Blackrock is the world’s largest investment house. The company, which controls an investment pile of more than $4tn on behalf of its clients, operates in 90 locations across 30 countries. It also provides the technology platform for a further $9tn of funds managed by other asset houses.
Blackrock's job is to measure risk on behalf of its clients and ensure it delivers the best possible return on their investments. For this it relies on technology – more specifically, on the 25 million lines of code within its Aladdin software platform.
That platform, which serves 3,000 analysts and 19,000 users, resides in a series of datacentres around the US and the world. The firm’s dealers and analysts measure risk in the markets. The company itself measures risk in its datacentres.
The global financial markets are characterised by speed: instant information, faster data feeds, lower latency and, ultimately, immediate returns. But Blackrock decries its obsession with speed – “we’re not a latency play” – although it acknowledges the technology underpinning its operations, all the way down to its uninterruptible power supplies (UPSs), is changing rapidly. Herb Tracy, the firm’s global head of critical engineering, says: “Today I wouldn’t design a datacentre the way I would have even three months ago.”
For an industry that until five years ago hadn’t changed much in decades, that’s quite a statement. For an engineer whose job is to guarantee uptime for a company in a sector where risk is everything, it is an acknowledgement of the challenges he faces in criticality, sustainability and efficiency.
People, says Tracy, are products of their experiences. If someone (an engineer) did something 20 years ago and it worked, back then they'd be reluctant to change. This is no longer the case.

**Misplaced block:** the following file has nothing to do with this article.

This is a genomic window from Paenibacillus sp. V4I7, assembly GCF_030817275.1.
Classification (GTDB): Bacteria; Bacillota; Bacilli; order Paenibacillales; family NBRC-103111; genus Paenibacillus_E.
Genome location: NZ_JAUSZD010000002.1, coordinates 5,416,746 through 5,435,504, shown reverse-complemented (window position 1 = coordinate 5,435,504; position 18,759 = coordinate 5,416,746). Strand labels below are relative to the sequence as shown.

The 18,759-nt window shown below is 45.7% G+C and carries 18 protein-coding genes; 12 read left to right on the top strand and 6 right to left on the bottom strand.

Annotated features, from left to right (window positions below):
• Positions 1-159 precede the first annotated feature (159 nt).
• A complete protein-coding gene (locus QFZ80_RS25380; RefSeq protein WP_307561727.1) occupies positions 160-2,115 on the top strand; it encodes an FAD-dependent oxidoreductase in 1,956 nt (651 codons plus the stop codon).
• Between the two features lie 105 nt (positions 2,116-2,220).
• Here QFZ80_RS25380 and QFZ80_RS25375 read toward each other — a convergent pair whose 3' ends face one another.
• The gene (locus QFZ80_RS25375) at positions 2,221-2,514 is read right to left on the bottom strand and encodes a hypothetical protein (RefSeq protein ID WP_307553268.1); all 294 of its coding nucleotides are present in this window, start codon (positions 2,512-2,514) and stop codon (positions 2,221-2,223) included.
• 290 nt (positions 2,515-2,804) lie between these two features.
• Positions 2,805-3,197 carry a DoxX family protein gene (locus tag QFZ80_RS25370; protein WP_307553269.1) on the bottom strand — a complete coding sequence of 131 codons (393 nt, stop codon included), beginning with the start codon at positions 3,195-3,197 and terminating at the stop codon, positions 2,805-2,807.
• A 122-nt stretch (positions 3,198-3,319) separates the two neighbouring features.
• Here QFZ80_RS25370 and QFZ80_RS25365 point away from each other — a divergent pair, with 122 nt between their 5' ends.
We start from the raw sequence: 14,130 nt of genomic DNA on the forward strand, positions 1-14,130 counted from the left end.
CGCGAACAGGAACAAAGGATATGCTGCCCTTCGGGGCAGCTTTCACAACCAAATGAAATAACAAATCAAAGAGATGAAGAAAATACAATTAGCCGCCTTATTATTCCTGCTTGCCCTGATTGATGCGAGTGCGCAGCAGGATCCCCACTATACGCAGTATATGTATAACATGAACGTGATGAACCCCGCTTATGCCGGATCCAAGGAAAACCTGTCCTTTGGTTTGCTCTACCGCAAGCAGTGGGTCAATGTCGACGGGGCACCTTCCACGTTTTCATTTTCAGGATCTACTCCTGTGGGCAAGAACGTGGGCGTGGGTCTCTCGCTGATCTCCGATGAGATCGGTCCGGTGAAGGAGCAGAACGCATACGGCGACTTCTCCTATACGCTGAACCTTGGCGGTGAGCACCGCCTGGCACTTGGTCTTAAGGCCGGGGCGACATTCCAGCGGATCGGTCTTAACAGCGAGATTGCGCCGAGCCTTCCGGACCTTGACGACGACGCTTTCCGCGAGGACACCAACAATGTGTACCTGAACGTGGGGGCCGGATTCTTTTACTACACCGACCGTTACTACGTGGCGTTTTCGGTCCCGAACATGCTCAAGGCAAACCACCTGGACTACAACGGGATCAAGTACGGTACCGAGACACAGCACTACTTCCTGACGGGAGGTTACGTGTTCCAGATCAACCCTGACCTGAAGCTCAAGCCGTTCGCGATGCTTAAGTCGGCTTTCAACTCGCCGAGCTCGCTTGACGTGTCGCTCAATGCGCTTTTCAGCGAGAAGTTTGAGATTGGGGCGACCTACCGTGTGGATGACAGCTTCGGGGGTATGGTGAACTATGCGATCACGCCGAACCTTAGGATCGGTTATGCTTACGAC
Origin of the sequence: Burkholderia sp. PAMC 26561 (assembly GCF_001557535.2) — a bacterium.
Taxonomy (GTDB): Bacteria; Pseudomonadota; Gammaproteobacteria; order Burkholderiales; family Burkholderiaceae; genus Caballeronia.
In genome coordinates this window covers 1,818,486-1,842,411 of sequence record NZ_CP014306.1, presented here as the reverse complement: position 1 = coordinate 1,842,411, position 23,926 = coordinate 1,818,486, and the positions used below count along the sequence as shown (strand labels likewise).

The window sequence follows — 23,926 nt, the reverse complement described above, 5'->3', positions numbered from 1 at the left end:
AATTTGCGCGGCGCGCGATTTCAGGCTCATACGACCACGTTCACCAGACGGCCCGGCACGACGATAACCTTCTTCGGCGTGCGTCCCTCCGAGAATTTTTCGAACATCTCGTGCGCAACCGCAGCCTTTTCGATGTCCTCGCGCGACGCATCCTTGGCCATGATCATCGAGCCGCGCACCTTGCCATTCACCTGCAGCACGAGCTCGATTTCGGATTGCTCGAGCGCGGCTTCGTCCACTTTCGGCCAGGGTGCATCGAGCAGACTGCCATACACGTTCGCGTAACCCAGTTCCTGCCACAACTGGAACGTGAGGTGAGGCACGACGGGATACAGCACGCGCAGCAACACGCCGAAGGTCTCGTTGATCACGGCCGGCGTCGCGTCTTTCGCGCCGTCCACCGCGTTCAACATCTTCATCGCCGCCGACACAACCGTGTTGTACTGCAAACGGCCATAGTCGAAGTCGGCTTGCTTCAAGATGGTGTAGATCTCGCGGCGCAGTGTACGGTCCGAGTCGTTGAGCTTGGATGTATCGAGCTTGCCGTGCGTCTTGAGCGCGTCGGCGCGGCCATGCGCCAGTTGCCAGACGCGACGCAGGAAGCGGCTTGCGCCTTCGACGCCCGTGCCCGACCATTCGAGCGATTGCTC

The cost of energy is the big line item. Blackrock tries to keep the mechanical chillers switched off for as long as possible. Last year it used mechanical cooling for fewer than 40 hours at its West Coast datacentre.
“We don’t just go out there and measure risk," Tracy says. "We manage risk from the beginning stages. In datacentre terms, that starts with site selection. The due diligence begins with the routine checks for gas lines, railroad tracks, highways and flight paths.
"The geography is checked for stability and flood risk. We do a lot of diligence to reduce risk. We don't automatically build a tier three or tier four datacentre. We evaluate and build the required resiliency for the applications that will be hosted in that particular facility,” Tracy says.
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Another obvious requirement is security of power supply, but what may not be as obvious is a shift to ‘green’ energy. “Recently we’ve tried to stay away from nuclear and coal-powered datacentres. Sustainability is vital to our business and the communities in which we work and live.
"We manage a lot of money on behalf of our clients and we host many large money owners as third-party clients on our Aladdin software platform. In addition to being an investment manager Blackrock Solutions is a business division which delivers technology services to other large money owners, so we get a lot of questions about sustainability and we take this responsibility very seriously.”